Emily: I think it’s important that scientific progress is a dialogue – where authors, reviewers, editors, and the community discuss ideas and build consensus. Fairness helps instill trust in science. If the community perceives a policy (or a person or a journal) to be unfair, they won’t engage with it, meaning that the important process of agreeing, arguing and eventually coming to a shared understanding that allows decisions and further discovery to move forward won’t happen. So I think it’s really important that PLOS ONE pursues policies that are grounded in principles of inclusivity, anti-bias and fairness to enable everyone to engage with the process of scientific communication and discovery.
George: I agree and I think our new policy is a good example of this. Research is better when it involves members of the local community; these individuals can add knowledge and expertise that others cannot. It’s important that their perspectives are heard and given due weight in the scholarly discourse. I hope the policy raises awareness of these concerns and encourages better and more meaningful international collaboration in research, especially with those in low- and middle-income countries. This can bring long-term benefits as knowledge is shared between research teams, building local, individual and institutional research capacity.
What does it mean to you personally to be involved in work like this?
Emily: I care very deeply that PLOS ONE continues its mission to support the advancement of research by focusing on rigor rather than perceived impact, and I strongly support efforts to increase fairness, transparency and trust in the review and publication process. Asking reviewers and academic editors to focus on objective measures such as the inclusion of proper controls and whether the conclusions are supported by the data reported eliminates a source of bias in the publication process. I really enjoy being part of a journal and community that has taken active steps to move away from the tyranny of a very small minority determining what’s “hot” or important or worthy in scholarly communication. I want research to be reviewed and published rapidly, and openly accessible to all, so that we as a society can benefit from these advances in knowledge.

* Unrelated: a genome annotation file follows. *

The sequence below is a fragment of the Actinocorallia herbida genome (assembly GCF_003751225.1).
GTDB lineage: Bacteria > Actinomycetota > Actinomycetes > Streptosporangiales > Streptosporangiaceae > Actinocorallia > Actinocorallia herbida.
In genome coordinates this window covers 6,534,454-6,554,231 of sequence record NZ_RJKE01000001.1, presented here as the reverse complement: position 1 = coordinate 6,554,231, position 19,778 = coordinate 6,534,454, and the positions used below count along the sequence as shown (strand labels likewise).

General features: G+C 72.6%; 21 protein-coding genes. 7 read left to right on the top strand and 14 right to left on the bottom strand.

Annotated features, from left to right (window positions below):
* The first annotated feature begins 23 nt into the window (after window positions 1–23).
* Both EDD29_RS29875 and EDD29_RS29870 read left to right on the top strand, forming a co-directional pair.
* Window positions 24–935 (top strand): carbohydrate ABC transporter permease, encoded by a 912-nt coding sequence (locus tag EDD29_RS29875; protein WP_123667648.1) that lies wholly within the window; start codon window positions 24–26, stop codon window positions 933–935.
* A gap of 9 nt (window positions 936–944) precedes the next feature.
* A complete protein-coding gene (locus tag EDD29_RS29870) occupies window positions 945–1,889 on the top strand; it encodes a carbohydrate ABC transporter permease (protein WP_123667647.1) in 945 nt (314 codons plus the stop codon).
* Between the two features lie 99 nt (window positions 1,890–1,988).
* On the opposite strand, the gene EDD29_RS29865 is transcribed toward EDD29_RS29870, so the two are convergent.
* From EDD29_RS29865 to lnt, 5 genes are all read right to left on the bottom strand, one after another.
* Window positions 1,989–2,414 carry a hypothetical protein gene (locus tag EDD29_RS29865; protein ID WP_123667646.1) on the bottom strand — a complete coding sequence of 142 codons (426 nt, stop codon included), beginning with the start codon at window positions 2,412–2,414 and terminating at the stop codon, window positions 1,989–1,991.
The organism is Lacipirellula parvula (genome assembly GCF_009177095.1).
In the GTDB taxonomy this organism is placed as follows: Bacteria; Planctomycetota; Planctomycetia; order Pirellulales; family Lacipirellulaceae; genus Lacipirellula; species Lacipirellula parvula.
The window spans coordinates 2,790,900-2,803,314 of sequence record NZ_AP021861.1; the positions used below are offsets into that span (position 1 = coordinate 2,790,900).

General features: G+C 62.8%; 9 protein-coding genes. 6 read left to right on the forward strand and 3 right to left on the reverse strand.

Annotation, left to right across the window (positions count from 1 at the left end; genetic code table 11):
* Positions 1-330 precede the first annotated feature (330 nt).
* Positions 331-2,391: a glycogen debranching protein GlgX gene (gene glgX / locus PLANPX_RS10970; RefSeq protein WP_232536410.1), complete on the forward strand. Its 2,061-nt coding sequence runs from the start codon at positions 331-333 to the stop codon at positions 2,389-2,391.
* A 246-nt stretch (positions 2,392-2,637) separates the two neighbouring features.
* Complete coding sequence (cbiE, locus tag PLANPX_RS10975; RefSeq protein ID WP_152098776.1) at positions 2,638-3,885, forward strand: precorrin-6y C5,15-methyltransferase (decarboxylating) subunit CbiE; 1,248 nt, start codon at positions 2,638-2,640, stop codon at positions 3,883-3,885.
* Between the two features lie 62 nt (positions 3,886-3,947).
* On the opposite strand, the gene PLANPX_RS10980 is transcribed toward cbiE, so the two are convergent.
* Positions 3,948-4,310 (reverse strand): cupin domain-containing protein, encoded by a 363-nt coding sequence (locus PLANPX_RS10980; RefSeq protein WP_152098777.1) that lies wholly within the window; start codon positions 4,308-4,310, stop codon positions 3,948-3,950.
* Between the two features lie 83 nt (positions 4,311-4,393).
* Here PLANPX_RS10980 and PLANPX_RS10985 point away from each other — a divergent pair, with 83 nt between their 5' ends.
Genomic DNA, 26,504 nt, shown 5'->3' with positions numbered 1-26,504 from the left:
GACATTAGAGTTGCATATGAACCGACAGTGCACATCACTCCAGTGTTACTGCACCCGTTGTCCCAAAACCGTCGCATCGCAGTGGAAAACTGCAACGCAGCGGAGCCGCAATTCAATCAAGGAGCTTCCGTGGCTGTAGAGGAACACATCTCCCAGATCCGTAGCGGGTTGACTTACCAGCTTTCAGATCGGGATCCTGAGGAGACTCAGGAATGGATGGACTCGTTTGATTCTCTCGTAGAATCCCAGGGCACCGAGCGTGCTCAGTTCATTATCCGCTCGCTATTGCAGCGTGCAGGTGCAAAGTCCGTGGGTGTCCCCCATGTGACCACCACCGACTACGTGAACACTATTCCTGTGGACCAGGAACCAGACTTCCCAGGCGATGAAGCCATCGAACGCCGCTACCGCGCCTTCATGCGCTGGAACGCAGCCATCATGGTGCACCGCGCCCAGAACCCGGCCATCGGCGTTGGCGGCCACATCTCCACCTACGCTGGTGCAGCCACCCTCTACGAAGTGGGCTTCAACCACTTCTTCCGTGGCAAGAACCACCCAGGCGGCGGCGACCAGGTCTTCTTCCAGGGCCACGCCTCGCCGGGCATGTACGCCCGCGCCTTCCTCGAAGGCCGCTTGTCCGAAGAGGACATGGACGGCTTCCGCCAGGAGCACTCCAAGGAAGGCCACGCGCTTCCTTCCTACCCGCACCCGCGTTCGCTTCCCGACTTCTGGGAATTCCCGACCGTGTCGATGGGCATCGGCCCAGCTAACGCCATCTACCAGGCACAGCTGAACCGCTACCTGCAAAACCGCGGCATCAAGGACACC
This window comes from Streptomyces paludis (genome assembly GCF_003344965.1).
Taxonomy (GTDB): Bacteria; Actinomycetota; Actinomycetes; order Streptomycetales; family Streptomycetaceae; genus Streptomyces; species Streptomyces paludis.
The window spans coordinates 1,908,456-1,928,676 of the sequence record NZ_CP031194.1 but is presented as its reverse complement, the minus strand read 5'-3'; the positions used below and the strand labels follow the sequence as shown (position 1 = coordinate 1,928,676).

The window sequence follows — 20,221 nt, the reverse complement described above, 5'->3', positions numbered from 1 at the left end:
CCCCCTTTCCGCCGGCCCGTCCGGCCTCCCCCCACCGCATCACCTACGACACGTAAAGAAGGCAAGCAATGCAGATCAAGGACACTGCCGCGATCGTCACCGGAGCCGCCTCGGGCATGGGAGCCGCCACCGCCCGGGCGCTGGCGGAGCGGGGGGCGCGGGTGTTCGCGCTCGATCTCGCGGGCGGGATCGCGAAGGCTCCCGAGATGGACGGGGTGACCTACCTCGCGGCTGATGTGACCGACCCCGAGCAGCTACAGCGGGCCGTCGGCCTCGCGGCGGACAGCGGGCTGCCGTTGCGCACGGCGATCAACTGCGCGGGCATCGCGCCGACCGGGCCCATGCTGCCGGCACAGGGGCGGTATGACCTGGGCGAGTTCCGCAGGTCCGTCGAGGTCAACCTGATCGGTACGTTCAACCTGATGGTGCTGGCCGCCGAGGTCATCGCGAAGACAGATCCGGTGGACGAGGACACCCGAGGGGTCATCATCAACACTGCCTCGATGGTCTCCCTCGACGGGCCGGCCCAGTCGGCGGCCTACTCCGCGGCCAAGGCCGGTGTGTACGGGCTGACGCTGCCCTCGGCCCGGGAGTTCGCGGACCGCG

George: It’s been a fantastic experience to work on the Inclusivity in Global Research policy as its implementation has the potential to change the way in which research is conducted, something that can be difficult to achieve with editorial policy. I strive for equity in research and its dissemination and hope that this policy has moved the needle in ensuring fairer research collaboration.
By the end of your career, what do you hope people will think about your contribution?
Emily: In a way, I hope I’m remembered by what people didn’t see published in PLOS ONE – for example, studies that didn’t have appropriate ethical approval, or research funded by tobacco companies. I hope that the community will think that PLOS ONE had fair policies applied in a consistent manner that supported its mission. But I also hope that my contribution towards this is not highly visible. The policies and workflows that we have on PLOS ONE have been co-developed with our communities and are designed to address specific needs that have been raised by different groups. The journal does not operate in a top-down manner such that I will place any particular stamp on it–rather, I want my time as Editor in Chief to be marked by increased collaboration and communication with all groups who access the journal, and the recognition that PLOS ONE exists solely to serve the needs of the community.
George: I think everyone should have equal opportunity to access and contribute to the publication of academic research. I hope that my contributions to PLOS ONE will ensure that everyone can publish well-conducted research, regardless of where they are from, the topic studied, or the perceived novelty of their work.